How wrong I was!
I worked at MLC School from 1993 until 2003, during which time there were many opportunities to write works for varying ensembles, from student groups covering Year 1 to Year 12.
The great thing Iâ€™ve found about writing for school and amateur groups is that it forces you as a composer to be extremely clear, precise and concise about your ideas that are being conveyed. Thereâ€™s nothing like having your music subjected to a group of teenagers who fundamentally donâ€™t want to be there to bring you down to earth from the academic ivory tower. These students are real people who the composer needs to win over, or risk being booed off the stage, or worse.
One of the first orchestral works that I wrote for the school ensembles at MLC was for the full school to sing with orchestra, entitled *Believe in Yourself*. This is an 8 minute work that involved every girl in the Senior school. Part of the process required me taking rehearsals of the entire school packed into the school hall and trying to get them to be involved in the music.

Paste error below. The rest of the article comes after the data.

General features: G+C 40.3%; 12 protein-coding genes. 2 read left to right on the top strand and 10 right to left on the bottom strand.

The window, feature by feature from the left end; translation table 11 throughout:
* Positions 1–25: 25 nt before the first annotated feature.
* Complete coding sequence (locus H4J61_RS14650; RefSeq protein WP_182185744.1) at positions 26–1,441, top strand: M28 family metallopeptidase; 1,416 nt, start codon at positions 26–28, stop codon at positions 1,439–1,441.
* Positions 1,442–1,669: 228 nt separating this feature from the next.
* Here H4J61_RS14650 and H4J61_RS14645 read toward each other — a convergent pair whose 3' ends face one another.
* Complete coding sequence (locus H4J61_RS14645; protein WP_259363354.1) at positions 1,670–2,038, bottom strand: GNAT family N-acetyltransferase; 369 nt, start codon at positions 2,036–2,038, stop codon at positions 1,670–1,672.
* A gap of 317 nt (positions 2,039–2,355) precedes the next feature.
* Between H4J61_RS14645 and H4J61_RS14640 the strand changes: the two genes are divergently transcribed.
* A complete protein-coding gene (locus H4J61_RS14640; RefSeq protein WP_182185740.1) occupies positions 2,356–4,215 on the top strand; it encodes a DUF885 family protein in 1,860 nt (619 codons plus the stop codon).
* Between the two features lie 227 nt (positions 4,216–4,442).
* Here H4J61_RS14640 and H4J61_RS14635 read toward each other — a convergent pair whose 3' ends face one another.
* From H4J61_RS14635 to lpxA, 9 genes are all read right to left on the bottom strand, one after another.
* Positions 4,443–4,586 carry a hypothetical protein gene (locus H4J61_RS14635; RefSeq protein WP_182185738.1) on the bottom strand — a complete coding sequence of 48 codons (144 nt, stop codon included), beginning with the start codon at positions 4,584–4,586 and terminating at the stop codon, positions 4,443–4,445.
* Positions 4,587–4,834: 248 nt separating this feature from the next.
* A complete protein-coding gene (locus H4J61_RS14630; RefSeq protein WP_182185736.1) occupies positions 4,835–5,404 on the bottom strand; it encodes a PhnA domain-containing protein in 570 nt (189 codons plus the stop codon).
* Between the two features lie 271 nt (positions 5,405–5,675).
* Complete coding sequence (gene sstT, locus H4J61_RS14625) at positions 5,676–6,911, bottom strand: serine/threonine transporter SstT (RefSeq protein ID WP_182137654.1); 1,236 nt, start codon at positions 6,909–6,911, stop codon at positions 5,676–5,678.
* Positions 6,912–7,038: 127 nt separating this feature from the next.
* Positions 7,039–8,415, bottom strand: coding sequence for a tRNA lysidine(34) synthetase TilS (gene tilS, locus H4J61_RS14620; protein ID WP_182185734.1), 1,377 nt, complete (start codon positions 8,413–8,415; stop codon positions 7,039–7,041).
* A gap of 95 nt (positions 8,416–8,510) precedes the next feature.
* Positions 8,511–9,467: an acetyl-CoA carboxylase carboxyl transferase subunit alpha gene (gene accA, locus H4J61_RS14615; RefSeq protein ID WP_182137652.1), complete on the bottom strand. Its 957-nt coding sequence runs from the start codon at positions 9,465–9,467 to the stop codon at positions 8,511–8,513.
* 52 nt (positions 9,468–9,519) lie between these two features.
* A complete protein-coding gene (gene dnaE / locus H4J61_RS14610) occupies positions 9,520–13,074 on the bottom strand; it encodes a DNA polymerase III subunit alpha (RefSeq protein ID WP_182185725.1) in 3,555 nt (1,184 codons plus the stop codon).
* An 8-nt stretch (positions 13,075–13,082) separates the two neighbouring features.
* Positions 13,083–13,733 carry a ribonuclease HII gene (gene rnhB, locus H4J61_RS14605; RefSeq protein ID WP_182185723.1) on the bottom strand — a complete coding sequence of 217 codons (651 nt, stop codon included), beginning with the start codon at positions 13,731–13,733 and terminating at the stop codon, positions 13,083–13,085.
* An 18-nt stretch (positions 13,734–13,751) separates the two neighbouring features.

Iâ€™ve found that when composing music for young and/or amateur groups, that itâ€™s often very beneficial to be direct in the musical approach. This is not to say that composers should â€˜write downâ€™ for the performers â€“ I believe this will only have a negative result for all concerned â€“ but rather, try to be straightforward and comprehensible. This may take the form of some sort of hook or concept that the young performers can appreciate.